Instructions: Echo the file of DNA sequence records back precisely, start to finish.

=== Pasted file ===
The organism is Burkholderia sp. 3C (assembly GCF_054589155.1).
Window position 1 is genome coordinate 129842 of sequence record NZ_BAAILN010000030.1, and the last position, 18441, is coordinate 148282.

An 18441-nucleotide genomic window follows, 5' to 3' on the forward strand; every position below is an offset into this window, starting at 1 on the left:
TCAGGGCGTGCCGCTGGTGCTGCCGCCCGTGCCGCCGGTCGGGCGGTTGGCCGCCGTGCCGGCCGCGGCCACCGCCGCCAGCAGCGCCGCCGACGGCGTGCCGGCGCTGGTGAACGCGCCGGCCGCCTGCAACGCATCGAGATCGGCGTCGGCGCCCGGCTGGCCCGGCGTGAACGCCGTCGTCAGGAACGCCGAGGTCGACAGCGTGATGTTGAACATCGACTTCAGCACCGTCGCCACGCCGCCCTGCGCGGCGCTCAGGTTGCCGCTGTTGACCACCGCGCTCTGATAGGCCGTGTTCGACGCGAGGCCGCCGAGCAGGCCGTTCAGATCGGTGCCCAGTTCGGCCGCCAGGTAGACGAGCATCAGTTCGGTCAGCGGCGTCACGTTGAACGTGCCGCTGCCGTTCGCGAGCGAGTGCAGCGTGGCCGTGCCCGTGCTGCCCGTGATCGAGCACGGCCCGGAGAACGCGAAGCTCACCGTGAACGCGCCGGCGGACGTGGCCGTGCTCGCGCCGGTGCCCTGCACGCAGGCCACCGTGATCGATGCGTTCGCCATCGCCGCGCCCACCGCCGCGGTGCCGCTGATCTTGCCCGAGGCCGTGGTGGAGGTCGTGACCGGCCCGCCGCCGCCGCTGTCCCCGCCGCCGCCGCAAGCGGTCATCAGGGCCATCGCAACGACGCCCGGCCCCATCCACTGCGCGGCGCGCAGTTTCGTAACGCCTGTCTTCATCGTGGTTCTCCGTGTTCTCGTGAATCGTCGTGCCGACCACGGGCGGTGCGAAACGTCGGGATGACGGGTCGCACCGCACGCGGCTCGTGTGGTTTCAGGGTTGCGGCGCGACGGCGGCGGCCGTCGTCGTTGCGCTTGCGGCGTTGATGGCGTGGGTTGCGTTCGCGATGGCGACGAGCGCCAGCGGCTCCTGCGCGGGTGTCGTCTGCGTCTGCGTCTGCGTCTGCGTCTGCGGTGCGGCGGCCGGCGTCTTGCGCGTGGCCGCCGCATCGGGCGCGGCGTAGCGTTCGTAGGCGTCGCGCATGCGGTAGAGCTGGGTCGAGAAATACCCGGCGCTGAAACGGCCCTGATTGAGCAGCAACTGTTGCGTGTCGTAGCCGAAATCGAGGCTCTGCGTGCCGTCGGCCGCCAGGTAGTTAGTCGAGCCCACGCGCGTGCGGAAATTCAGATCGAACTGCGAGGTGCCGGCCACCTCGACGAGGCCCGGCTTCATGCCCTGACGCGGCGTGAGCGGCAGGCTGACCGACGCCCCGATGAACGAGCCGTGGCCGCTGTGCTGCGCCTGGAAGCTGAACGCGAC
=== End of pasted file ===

The organism is Burkholderia sp. 3C (assembly GCF_054589155.1).
Window position 1 is genome coordinate 129842 of sequence record NZ_BAAILN010000030.1, and the last position, 18441, is coordinate 148282.

An 18441-nucleotide genomic window follows, 5' to 3' on the forward strand; every position below is an offset into this window, starting at 1 on the left:
TCAGGGCGTGCCGCTGGTGCTGCCGCCCGTGCCGCCGGTCGGGCGGTTGGCCGCCGTGCCGGCCGCGGCCACCGCCGCCAGCAGCGCCGCCGACGGCGTGCCGGCGCTGGTGAACGCGCCGGCCGCCTGCAACGCATCGAGATCGGCGTCGGCGCCCGGCTGGCCCGGCGTGAACGCCGTCGTCAGGAACGCCGAGGTCGACAGCGTGATGTTGAACATCGACTTCAGCACCGTCGCCACGCCGCCCTGCGCGGCGCTCAGGTTGCCGCTGTTGACCACCGCGCTCTGATAGGCCGTGTTCGACGCGAGGCCGCCGAGCAGGCCGTTCAGATCGGTGCCCAGTTCGGCCGCCAGGTAGACGAGCATCAGTTCGGTCAGCGGCGTCACGTTGAACGTGCCGCTGCCGTTCGCGAGCGAGTGCAGCGTGGCCGTGCCCGTGCTGCCCGTGATCGAGCACGGCCCGGAGAACGCGAAGCTCACCGTGAACGCGCCGGCGGACGTGGCCGTGCTCGCGCCGGTGCCCTGCACGCAGGCCACCGTGATCGATGCGTTCGCCATCGCCGCGCCCACCGCCGCGGTGCCGCTGATCTTGCCCGAGGCCGTGGTGGAGGTCGTGACCGGCCCGCCGCCGCCGCTGTCCCCGCCGCCGCCGCAAGCGGTCATCAGGGCCATCGCAACGACGCCCGGCCCCATCCACTGCGCGGCGCGCAGTTTCGTAACGCCTGTCTTCATCGTGGTTCTCCGTGTTCTCGTGAATCGTCGTGCCGACCACGGGCGGTGCGAAACGTCGGGATGACGGGTCGCACCGCACGCGGCTCGTGTGGTTTCAGGGTTGCGGCGCGACGGCGGCGGCCGTCGTCGTTGCGCTTGCGGCGTTGATGGCGTGGGTTGCGTTCGCGATGGCGACGAGCGCCAGCGGCTCCTGCGCGGGTGTCGTCTGCGTCTGCGTCTGCGTCTGCGTCTGCGGTGCGGCGGCCGGCGTCTTGCGCGTGGCCGCCGCATCGGGCGCGGCGTAGCGTTCGTAGGCGTCGCGCATGCGGTAGAGCTGGGTCGAGAAATACCCGGCGCTGAAACGGCCCTGATTGAGCAGCAACTGTTGCGTGTCGTAGCCGAAATCGAGGCTCTGCGTGCCGTCGGCCGCCAGGTAGTTAGTCGAGCCCACGCGCGTGCGGAAATTCAGATCGAACTGCGAGGTGCCGGCCACCTCGACGAGGCCCGGCTTCATGCCCTGACGCGGCGTGAGCGGCAGGCTGACCGACGCCCCGATGAACGAGCCGTGGCCGCTGTGCTGCGCCTGGAAGCTGAACGCGAC